We Like FBML
As a developer, I am far more interested in coding in FBML than in HTML for the following reasons:
- It’s a superset. FBML isn’t a “proprietary language,” it’s a set of tags added to HTML that make it easier to write social apps. With FBML, I can show or hide elements of the page based on whether two users are friends — it’s a simple tag that Facebook handles on their side. If I were using HTML, it would be up to me to figure out if the two users are friends through an API call.
- It’s high performance. With FBML, I can add features and logic to a page without my server doing any work. This is because certain features of Facebook (ranging from friend links to wall functionality) are just built in and are reduced to simple view elements.
- It’s a view layer. If you knew nothing about CSS, you could still create an attractive Facebook page with an appearance consistent to the rest of the site just using the built in tags.
As a developer, FBML is handing parts of the logic of my app, most of the appearance, and offloading work from my server. OpenSocial, as we currently know it, offers none of these features and touts that gaping hole as a key advantage!
OpenSocial is Java
I’m far from the first person to compare OpenSocial to Java, but I agree that the comparison is apt. When I was in high school and read about Java, I was excited that there would finally be a platform that would run all the world’s software regardless of the hardware and OS it ran on. Java made a huge splash but it took a long time for the reality to come anywhere near the hype. The challenge for OpenSocial will be to get real apps running in real containers in a way that resembles something more than some interesting demos. That plus a real security model would do the trick.
A Press Piece Masquerading as a Technical Feature
If Facebook developers aren’t excited about a platform that uses open standards, who is all the talk about open standards aimed at? Developers who haven’t written social apps yet? The ones who have been chomping at the bit with some really great ideas, but have been waiting on the sidelines because Ning didn’t have a platform yet? Obviously, it’s something that sounds technical, but it’s PR. Open standards sound good, proprietary language doesn’t. Which makes it too bad that…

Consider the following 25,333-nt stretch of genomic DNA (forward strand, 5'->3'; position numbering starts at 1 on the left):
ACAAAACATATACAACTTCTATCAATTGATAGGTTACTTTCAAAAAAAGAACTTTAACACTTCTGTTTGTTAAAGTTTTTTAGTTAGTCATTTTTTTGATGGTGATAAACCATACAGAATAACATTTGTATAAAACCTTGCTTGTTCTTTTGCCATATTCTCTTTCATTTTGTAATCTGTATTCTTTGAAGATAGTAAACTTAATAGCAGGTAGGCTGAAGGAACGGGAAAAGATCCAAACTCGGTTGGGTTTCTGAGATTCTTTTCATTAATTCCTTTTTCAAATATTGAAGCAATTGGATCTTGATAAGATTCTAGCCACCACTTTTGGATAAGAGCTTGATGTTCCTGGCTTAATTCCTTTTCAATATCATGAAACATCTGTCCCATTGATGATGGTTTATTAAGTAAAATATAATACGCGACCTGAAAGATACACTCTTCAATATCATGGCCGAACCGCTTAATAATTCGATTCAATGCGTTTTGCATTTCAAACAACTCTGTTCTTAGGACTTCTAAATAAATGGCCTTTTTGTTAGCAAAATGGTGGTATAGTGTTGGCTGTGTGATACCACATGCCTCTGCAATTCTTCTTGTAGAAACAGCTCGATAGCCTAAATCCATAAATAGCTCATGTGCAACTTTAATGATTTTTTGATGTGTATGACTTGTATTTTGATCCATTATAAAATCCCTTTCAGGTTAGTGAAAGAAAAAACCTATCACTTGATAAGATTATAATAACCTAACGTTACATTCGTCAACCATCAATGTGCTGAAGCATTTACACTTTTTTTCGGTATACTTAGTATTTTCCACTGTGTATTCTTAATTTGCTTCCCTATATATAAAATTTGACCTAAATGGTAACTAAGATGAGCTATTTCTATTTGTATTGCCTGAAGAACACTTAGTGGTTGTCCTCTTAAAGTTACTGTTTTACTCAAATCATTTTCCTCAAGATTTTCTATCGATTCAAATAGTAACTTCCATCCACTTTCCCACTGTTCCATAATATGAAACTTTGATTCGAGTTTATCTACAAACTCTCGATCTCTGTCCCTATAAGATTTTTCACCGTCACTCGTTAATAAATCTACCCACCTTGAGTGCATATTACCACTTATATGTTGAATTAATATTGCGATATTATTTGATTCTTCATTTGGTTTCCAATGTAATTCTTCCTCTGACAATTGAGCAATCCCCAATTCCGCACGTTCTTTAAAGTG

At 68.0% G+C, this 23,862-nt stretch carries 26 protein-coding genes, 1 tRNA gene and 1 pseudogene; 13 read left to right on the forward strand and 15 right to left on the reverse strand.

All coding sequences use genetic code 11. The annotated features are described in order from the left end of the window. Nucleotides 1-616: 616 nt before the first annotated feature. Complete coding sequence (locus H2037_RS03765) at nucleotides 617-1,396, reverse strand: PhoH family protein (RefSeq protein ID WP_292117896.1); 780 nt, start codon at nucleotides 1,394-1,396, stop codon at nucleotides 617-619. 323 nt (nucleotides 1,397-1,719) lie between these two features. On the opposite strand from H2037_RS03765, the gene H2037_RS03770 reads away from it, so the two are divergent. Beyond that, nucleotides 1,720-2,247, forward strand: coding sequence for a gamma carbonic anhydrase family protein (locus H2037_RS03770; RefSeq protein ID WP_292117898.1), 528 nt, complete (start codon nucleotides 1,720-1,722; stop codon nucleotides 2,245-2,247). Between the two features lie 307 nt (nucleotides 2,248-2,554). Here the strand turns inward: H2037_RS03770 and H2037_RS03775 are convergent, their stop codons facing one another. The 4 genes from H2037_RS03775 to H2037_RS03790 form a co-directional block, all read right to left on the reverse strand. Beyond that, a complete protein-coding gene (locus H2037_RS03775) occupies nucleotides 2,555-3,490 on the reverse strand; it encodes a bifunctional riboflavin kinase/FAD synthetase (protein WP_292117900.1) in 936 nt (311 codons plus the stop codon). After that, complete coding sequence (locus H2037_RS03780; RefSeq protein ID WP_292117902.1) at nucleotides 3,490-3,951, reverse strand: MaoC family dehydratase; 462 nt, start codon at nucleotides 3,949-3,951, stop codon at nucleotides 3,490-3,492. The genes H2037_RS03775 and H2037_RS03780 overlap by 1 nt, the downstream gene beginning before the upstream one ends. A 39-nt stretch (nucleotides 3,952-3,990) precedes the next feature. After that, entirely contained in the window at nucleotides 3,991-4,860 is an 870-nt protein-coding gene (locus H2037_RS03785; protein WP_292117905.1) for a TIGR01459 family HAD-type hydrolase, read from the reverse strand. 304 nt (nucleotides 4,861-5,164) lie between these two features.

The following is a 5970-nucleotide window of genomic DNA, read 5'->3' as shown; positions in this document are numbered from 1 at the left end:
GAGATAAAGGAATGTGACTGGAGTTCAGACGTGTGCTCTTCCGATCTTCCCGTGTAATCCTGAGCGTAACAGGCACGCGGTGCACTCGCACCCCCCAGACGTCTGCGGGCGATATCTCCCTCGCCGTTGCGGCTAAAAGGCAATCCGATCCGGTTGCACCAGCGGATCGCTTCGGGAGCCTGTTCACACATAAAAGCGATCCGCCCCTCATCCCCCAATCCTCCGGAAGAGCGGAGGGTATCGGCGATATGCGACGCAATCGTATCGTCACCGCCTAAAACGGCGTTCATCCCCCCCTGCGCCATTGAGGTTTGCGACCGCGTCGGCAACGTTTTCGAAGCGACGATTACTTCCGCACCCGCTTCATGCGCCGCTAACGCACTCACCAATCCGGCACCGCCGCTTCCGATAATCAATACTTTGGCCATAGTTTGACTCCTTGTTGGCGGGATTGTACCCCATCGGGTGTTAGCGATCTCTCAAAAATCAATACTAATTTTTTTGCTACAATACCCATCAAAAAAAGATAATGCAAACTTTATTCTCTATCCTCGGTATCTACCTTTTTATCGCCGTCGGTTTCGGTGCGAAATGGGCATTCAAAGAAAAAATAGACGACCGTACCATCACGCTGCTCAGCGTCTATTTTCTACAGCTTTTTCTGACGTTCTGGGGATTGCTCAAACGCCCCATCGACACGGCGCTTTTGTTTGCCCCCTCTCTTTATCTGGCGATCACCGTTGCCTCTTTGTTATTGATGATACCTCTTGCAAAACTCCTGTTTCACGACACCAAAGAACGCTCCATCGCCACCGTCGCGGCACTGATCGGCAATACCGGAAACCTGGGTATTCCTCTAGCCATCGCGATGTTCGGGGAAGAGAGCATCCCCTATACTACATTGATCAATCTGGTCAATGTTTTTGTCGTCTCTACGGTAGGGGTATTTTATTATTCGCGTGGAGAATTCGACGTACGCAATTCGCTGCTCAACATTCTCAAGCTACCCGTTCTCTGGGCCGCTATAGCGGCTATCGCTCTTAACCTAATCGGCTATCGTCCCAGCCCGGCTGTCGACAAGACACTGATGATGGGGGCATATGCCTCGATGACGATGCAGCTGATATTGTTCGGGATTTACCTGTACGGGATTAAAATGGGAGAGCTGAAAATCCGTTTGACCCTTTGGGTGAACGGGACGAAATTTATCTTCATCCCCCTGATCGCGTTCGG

OpenSocial Needs Its Own Markup Language
OpenSocial needs its own markup language to be successful. There needs to be a clean way for containers to extend that markup language and API calls in a namespaced and gracefully degrading way. It would be a significant change in the architecture of OpenSocial to do it, but I believe it’s necessary. Otherwise, all we’ve got are iframes — widgets with some small degree of integration into the container.
OpenSocial is an Opportunity
I’m annoyed at this one aspect of how OpenSocial is being positioned, but at a higher level, I still think it’s a good idea with lots of potential. I don’t believe for a moment that developers will be able to write once and run anywhere if their app has any interesting functionality. But I also don’t think it’s necessary to have 100% parity on all containers. The best thing about Facebook apps is how well they integrate with Facebook. To write a really good OpenSocial app, it should be focused on particular containers and integrated with the unique features those containers offer. I’m also glad to see other networks start to open up and offer a little healthy competition against Facebook’s platform. As Facebook app developers, we’ve already received inquiries about OpenSocial development and intend to pursue it aggressively. Should be pretty easy — it uses open standards!
Thanks for the last two posts; some great insights into these new platforms, and well-written!